Christian Philosophy & Culture

The Word (Logos) of God & The Holy Bible

The Holy Bible contains the Word of God. God speaks and man listens. This is the truth. This phrase, however, does not give the whole truth about the Revelation of God in the Holy Bible, because the Holy Bible describes God's salvific works for man and mankind, interprets them and offers their true meaning to men. The Holy Bible is "God's word" for our benefit. God acts and speaks in the Holy Bible and we do not just listen but participate in what God does for us.

God's salvific works and their interpretation are held for our benefit within the Liturgy. This is the will of God. Christian worship is incomprehensible outside the framework of God's Last Will and Testament with us. God's Last Will and Testament is a historical fact which is repeated in the Liturgy with the "anamnisis" (remembrance) and correctly interpreted by the Readings and the Homily. The Divine Eucharist is the core of this "anamnisis" (remembrance). The liturgical or other Readings aim at interpreting the meaning of the Liturgy or the Sacraments, that is of the salvific acts of God for us, in the Eucharist, Baptism, Marriage, Ordination and others.

The Liturgy and the Holy Bible are, therefore, inextricably linked. We cannot properly understand the one without the other. Furthermore, the study of the Holy Bible outside the framework of the salvific mystery taking place during the Liturgy is possible to transform the Word of God into the word of man. The Word of God has one direction: from God to man or mankind, while the word of man is directed from one man to the other. The word of man is the word of the world and the philosophers and is self-contained and self-evident. The Word of God is based on the power of God and is not self-contained and self-evident as the word of man appears to be. The word of man is our word, while the Word of God is the Word that God Himself wants to give to men. The Word of God is not based on man, but on the one who gives the word to men. The Word of God is not what we are spiritually or politically or socially, but what we are asked to be. It is an invitation for repentance and transformation. The Word of God judges man and puts man under judgment. Thus man comes into communion with God through the word. There is unity during the incarnation of Logos in Christ who is the path, the life and the truth. Man does not become the Truth through the Word of God but approaches or better comes into communion and is united with the truth. Furthermore, the Word of God is not a timeless truth for man outside the borders of common reality, but it is the taking of a stand within history and the specific circumstances and needs of man. The Word of God, therefore, is incarnated in the specific states of men within the Church. Man accepts or rejects the word. When man rejects the word, then they fall under another "master", because they lose their freedom. When man accepts the word, they participate in the truth. Origenes presents the Holy Bible as the incarnated Word of God. It approaches man not only as illumination but as power as well ("for the kingdom of God is not in word but in power" 1 Corinthians 4:20 ); it brings revolution and not only peace.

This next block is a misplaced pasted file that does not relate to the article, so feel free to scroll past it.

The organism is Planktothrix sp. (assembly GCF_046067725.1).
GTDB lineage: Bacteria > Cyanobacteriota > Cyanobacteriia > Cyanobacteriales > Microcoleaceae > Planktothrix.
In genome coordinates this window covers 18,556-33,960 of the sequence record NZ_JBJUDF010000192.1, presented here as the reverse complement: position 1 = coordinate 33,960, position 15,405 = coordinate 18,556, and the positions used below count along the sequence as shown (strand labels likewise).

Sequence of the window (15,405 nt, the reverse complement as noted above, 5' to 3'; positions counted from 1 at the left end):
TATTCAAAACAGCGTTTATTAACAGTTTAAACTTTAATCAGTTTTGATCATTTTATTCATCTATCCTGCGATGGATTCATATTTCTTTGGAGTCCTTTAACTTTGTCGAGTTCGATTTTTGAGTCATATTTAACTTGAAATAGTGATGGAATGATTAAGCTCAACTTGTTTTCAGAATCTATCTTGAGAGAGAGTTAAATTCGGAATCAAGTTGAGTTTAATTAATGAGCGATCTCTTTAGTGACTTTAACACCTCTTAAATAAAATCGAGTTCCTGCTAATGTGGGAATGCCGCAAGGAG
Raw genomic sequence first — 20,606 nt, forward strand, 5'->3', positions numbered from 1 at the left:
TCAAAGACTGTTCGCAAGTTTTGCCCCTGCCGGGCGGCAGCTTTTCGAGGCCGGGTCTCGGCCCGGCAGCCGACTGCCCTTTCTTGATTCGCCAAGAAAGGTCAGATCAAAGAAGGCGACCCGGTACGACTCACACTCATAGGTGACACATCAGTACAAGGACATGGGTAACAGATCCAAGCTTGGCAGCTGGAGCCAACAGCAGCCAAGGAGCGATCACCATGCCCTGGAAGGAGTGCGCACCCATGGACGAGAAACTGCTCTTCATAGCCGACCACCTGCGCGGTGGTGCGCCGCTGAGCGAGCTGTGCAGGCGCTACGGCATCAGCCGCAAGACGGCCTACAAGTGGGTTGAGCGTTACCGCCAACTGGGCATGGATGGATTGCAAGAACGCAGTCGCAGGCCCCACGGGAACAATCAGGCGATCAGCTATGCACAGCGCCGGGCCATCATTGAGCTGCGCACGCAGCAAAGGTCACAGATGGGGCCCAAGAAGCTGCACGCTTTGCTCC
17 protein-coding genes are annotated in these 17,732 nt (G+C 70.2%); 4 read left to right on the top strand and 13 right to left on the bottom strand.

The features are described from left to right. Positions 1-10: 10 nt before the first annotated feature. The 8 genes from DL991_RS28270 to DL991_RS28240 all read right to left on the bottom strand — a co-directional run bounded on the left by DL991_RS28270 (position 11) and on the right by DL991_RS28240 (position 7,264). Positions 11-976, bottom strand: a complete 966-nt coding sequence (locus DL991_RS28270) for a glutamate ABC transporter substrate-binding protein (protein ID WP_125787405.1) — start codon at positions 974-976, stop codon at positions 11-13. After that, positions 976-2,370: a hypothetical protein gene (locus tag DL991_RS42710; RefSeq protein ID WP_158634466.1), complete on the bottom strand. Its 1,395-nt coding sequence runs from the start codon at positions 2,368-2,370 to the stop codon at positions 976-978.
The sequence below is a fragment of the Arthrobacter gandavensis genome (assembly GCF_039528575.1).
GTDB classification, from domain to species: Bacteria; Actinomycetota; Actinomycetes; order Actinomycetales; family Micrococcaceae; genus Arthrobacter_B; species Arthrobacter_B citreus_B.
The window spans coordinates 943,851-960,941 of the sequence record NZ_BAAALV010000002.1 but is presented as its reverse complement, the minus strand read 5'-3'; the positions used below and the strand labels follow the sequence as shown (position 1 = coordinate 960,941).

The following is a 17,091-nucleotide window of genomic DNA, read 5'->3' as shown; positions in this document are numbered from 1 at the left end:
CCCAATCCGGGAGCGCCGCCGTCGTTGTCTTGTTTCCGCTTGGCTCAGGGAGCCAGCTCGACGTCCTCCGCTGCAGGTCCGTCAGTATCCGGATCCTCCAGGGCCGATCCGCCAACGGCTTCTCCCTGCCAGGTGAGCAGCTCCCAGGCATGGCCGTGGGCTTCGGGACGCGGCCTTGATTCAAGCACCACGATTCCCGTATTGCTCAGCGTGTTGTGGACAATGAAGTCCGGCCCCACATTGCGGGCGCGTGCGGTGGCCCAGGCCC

The Revelation of God is concluded in history and develops around a centre which illuminates it. From Jesus Christ and His work, the whole history of Divine Revelation is summarised in God's experience as the principle of the world and human history that loves, saves and leads mankind to its historical perfection despite the fact that the illogical, failure, despair, perversion and evanescence exist in men's lives and peoples' histories. This salvific content is concisely performed by the Divine Eucharist. History and Eucharist are inextricably linked.